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Re: M Re: 21 WF Days -- Salt intake??
chrisb1 Views: 2,997
Published: 11 years ago
This is a reply to # 1,694,103

Re: M Re: 21 WF Days -- Salt intake??

Hello M,

Celery leaves are high in vitamin A, whilst the stems are an excellent source of vitamins B1, B2, B6 and C and dense in potassium, folic acid, calcium, magnesium, iron, phosphorus, SODIUM (52 mg in half a cup) and essential amino acids.

Half a cucumber has about 3mg of sodium and apples about none.

Fuhrmans take on sodium is not "theory" but based on Science and Scientific research...................

1. Murphy, H.B., Blood pressure and culture. The contribution of cross-cultural comparisons to psychosomatics. Psychother Psychosom, 1982. 38(1): p. 244-55.
Cooper, R., et al., The prevalence of hypertension in seven populations of west African origin. Am J Public Health, 1997. 87(2): p. 160-8.
He, J., et al., Body mass and blood pressure in a lean population in southwestern China. Am J Epidemiol, 1994. 139(4): p. 380-9.
2. Luke RG. Transactions of the American Clinical and Climatological Assocation, Vol. 118, 2007. President’s Address: Salt – too much of a good thing?
3. Tuomilehto J et al. Urinary sodium excretion and cardiovascular mortality in Finland: a prospective study. Lancet 2001;357:848-851
4. Burney P. A diet rich in sodium may potentiate asthma. Epidemiologic evidence for a new hypothesis. Chest 1987;91 (2 Suppl):143s-148s
5. Tsugane S, Sasazuki S. Diet and the risk of gastric cancer. Gastric Cancer 2007;10(2):75-83
6. H, R., and Y. Suyama. 1996. Sodium excretion in relation to calcium and hydroxyproline excretion in a healthy Japanese population. Am. J. Clin. Nutr. 63 (5): 735-40.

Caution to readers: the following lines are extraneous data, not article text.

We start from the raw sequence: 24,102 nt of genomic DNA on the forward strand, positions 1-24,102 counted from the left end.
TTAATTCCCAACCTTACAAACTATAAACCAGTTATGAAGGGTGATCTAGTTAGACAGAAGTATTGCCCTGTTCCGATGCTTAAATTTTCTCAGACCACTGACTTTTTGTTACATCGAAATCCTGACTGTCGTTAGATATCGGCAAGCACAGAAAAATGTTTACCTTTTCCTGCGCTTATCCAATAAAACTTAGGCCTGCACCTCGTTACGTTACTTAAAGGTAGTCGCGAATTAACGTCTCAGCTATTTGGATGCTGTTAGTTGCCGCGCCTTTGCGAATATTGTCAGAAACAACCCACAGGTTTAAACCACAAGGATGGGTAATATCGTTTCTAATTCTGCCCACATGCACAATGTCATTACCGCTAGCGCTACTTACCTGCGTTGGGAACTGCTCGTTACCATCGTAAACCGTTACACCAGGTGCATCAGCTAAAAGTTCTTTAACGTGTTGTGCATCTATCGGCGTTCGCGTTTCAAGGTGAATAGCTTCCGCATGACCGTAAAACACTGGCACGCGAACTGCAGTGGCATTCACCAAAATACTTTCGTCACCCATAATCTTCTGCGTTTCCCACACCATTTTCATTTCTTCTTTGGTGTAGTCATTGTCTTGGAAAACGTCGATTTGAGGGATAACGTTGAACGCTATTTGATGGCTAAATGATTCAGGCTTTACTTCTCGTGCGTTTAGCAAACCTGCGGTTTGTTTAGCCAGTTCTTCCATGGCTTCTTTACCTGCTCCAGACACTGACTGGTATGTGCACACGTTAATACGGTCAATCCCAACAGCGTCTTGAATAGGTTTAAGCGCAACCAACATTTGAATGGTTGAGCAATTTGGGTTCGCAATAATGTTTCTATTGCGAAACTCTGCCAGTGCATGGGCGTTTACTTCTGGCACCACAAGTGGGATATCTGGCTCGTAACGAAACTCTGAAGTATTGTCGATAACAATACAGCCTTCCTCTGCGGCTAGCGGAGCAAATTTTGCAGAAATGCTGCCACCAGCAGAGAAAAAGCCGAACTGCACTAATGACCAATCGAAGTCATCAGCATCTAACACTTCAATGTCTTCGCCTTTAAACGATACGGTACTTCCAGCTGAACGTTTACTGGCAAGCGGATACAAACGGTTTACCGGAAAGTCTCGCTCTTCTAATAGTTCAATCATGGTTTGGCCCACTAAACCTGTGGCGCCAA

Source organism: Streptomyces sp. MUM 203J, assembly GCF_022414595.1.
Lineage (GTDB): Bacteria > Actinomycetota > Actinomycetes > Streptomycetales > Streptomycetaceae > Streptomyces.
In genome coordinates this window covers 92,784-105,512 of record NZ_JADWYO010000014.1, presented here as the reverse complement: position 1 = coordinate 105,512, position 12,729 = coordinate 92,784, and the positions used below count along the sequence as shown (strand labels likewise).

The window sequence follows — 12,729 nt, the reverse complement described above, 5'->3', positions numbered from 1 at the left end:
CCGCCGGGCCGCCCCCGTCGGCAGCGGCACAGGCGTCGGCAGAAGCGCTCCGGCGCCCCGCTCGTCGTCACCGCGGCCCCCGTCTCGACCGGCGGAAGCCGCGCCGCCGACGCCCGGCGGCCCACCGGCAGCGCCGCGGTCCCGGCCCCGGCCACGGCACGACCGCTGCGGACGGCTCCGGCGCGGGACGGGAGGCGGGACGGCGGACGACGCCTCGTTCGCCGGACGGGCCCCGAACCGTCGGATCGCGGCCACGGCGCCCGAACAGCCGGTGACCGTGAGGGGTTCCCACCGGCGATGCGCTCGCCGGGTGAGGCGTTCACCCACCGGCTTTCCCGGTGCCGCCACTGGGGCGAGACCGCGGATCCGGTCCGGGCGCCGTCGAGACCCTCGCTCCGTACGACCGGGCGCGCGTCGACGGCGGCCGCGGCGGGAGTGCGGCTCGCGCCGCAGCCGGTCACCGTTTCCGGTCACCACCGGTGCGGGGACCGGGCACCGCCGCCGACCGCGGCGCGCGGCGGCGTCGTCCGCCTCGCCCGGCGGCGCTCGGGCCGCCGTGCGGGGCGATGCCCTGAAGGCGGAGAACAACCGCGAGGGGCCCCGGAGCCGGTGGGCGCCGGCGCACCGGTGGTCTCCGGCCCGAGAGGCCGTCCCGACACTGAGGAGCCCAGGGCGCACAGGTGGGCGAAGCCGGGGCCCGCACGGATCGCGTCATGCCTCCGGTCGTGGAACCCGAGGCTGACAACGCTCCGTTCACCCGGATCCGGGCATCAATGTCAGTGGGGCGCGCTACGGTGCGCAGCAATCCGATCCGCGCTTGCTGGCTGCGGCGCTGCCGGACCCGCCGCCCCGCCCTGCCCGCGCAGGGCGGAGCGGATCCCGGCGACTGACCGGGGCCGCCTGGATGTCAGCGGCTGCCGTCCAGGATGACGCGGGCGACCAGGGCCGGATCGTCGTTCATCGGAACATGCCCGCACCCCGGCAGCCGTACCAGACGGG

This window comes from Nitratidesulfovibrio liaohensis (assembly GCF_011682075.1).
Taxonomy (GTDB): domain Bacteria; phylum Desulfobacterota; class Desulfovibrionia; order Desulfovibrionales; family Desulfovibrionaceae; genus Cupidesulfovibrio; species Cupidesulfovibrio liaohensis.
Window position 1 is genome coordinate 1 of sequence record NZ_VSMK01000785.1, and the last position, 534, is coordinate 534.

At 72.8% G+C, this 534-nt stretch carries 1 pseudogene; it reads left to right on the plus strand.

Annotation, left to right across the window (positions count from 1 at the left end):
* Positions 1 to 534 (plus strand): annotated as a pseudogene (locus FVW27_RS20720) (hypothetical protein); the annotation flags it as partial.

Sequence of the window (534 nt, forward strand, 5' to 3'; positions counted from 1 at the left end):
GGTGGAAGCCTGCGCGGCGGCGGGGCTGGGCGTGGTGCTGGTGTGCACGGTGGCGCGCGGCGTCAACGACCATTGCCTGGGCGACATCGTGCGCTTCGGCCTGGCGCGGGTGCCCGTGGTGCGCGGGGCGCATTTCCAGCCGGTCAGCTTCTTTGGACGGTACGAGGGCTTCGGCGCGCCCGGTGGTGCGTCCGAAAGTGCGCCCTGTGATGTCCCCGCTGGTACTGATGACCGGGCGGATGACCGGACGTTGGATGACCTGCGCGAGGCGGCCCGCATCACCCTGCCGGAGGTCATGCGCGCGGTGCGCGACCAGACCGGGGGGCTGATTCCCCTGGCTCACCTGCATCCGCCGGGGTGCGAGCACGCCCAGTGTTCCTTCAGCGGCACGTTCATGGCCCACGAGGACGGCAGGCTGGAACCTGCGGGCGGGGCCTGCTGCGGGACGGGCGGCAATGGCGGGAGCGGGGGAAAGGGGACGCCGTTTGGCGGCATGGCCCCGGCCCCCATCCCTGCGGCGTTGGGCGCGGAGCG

7. Ito Tuomilehto, J., P. Jousilahti, D. Rastenyte, et. al. 2001. Urinary sodium excretion and cardiovascular mortality in Finland: a prospective study. Lancet 357 (9259): 848-51.
8. National High Blood Pressure Education Program, National Heart, Lung, and Blood Institute. National Institutes of Health. “National High Blood Pressure Education Program Working Group report on primary prevention of hypertension.” Arch Intern Med 1993;153:186-208

Your sluggishness is due to the time you were fasting (21 days) and it will take at least an equal number of days and beyond to get back to "normal" with an abundance of energy.

No one can expect to resume where they left off after 21 days of fasting: the body has been depleted of its food reserves during that time that need to be replenished, including the musculature which has also suffered to a small degree.

Nature works very slowly, so time is of the essence and patience the name of the game.



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